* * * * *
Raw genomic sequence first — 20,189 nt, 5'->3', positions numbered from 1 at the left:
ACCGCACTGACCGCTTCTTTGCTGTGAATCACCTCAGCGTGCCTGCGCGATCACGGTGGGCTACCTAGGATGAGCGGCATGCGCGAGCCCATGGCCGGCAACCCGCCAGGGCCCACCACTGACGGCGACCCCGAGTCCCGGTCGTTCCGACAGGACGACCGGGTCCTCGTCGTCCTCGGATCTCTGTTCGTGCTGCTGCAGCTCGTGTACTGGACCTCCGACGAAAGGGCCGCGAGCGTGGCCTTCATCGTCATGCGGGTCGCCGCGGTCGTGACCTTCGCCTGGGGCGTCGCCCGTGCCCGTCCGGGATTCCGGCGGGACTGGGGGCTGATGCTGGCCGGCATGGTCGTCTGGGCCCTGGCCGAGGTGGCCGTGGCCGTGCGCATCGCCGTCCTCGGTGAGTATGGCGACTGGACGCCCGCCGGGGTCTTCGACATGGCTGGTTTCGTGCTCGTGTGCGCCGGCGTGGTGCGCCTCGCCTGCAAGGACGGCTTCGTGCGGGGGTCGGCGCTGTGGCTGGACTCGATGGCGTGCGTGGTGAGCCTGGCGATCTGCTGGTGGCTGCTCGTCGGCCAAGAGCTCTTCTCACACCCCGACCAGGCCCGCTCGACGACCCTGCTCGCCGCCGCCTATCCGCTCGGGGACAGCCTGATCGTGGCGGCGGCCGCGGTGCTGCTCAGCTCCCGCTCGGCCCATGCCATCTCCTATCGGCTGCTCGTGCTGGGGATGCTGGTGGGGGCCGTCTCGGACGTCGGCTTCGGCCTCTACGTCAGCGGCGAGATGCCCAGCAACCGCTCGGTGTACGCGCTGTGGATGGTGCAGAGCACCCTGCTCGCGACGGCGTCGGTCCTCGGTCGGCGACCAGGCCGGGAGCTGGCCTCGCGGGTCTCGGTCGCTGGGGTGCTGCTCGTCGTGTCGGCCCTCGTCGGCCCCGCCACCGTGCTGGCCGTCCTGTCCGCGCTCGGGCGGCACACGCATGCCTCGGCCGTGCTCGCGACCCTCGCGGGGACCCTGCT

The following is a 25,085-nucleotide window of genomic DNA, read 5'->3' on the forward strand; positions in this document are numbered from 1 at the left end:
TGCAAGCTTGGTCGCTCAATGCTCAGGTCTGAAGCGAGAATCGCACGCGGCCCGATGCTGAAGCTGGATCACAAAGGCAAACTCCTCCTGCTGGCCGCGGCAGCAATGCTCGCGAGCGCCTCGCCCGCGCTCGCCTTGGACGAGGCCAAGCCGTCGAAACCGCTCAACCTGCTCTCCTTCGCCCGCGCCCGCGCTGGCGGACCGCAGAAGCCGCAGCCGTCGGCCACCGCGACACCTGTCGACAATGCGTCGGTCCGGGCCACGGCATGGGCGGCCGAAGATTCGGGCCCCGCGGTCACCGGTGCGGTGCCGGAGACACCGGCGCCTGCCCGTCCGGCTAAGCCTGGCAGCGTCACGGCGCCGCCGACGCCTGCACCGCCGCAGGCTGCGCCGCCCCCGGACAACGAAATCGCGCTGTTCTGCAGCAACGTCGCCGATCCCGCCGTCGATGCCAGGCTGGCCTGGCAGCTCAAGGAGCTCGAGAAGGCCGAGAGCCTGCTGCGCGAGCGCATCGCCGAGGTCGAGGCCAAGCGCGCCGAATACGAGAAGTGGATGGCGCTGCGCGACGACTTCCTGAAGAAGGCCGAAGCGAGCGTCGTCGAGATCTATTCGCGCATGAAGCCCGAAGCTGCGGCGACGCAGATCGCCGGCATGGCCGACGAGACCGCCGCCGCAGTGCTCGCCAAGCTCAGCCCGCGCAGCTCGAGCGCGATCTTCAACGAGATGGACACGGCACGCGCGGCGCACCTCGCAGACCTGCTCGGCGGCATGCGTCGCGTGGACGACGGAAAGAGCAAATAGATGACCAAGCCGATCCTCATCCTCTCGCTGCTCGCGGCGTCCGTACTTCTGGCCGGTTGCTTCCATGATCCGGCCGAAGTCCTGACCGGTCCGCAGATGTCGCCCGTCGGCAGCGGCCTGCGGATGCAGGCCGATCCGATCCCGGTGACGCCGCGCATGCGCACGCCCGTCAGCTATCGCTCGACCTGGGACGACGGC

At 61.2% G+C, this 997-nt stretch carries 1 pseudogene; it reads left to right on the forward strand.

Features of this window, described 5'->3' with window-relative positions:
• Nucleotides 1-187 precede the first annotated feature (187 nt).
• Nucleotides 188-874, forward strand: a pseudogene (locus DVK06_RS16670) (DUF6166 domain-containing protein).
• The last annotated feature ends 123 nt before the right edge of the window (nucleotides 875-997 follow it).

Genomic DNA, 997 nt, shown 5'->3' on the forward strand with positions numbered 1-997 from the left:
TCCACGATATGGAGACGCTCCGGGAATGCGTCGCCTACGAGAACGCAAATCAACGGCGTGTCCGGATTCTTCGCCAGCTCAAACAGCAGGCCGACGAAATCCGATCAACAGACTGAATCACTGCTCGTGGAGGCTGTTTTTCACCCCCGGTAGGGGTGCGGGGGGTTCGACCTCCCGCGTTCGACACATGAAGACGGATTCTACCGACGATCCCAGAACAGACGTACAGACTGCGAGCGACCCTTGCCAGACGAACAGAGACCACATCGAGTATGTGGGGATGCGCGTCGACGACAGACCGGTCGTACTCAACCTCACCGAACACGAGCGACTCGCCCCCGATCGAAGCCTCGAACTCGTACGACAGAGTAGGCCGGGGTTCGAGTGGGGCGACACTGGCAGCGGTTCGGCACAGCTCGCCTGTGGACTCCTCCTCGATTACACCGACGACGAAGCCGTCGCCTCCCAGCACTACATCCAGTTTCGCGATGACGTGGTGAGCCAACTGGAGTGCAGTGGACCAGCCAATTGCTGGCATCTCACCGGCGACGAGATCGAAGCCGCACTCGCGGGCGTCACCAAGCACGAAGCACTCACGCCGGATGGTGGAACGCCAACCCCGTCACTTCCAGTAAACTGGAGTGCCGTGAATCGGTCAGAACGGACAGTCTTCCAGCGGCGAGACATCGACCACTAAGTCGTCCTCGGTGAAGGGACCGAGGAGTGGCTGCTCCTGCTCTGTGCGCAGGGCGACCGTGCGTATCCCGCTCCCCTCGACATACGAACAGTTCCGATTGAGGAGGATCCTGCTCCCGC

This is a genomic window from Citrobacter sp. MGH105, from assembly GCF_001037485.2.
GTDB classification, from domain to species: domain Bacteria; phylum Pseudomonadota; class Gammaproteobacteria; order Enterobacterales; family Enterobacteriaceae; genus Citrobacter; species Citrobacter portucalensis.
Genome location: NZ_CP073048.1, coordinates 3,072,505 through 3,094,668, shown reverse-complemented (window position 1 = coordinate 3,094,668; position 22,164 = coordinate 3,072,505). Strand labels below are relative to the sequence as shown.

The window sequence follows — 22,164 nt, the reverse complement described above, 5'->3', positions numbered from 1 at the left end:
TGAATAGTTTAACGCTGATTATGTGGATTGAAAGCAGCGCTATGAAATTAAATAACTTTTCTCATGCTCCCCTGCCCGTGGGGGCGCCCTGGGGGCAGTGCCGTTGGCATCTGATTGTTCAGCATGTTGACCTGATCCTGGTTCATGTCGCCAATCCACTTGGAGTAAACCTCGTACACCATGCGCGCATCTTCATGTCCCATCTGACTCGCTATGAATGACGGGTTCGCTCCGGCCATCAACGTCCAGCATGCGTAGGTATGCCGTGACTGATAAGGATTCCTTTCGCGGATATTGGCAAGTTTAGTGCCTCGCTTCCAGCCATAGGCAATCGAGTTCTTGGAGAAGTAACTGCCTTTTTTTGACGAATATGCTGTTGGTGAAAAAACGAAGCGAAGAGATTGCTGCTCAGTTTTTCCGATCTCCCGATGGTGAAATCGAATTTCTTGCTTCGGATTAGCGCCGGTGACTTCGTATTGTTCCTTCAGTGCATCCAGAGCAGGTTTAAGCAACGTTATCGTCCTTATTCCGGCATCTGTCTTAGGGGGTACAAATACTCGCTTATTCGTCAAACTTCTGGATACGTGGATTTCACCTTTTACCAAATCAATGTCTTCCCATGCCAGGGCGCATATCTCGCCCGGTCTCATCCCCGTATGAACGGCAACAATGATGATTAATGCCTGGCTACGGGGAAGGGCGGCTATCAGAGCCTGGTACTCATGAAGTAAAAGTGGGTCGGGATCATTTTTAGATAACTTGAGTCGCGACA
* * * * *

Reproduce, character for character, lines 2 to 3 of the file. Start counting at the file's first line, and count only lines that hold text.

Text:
ACCGCACTGACCGCTTCTTTGCTGTGAATCACCTCAGCGTGCCTGCGCGATCACGGTGGGCTACCTAGGATGAGCGGCATGCGCGAGCCCATGGCCGGCAACCCGCCAGGGCCCACCACTGACGGCGACCCCGAGTCCCGGTCGTTCCGACAGGACGACCGGGTCCTCGTCGTCCTCGGATCTCTGTTCGTGCTGCTGCAGCTCGTGTACTGGACCTCCGACGAAAGGGCCGCGAGCGTGGCCTTCATCGTCATGCGGGTCGCCGCGGTCGTGACCTTCGCCTGGGGCGTCGCCCGTGCCCGTCCGGGATTCCGGCGGGACTGGGGGCTGATGCTGGCCGGCATGGTCGTCTGGGCCCTGGCCGAGGTGGCCGTGGCCGTGCGCATCGCCGTCCTCGGTGAGTATGGCGACTGGACGCCCGCCGGGGTCTTCGACATGGCTGGTTTCGTGCTCGTGTGCGCCGGCGTGGTGCGCCTCGCCTGCAAGGACGGCTTCGTGCGGGGGTCGGCGCTGTGGCTGGACTCGATGGCGTGCGTGGTGAGCCTGGCGATCTGCTGGTGGCTGCTCGTCGGCCAAGAGCTCTTCTCACACCCCGACCAGGCCCGCTCGACGACCCTGCTCGCCGCCGCCTATCCGCTCGGGGACAGCCTGATCGTGGCGGCGGCCGCGGTGCTGCTCAGCTCCCGCTCGGCCCATGCCATCTCCTATCGGCTGCTCGTGCTGGGGATGCTGGTGGGGGCCGTCTCGGACGTCGGCTTCGGCCTCTACGTCAGCGGCGAGATGCCCAGCAACCGCTCGGTGTACGCGCTGTGGATGGTGCAGAGCACCCTGCTCGCGACGGCGTCGGTCCTCGGTCGGCGACCAGGCCGGGAGCTGGCCTCGCGGGTCTCGGTCGCTGGGGTGCTGCTCGTCGTGTCGGCCCTCGTCGGCCCCGCCACCGTGCTGGCCGTCCTGTCCGCGCTCGGGCGGCACACGCATGCCTCGGCCGTGCTCGCGACCCTCGCGGGGACCCTGCT

The following is a 25,085-nucleotide window of genomic DNA, read 5'->3' on the forward strand; positions in this document are numbered from 1 at the left end: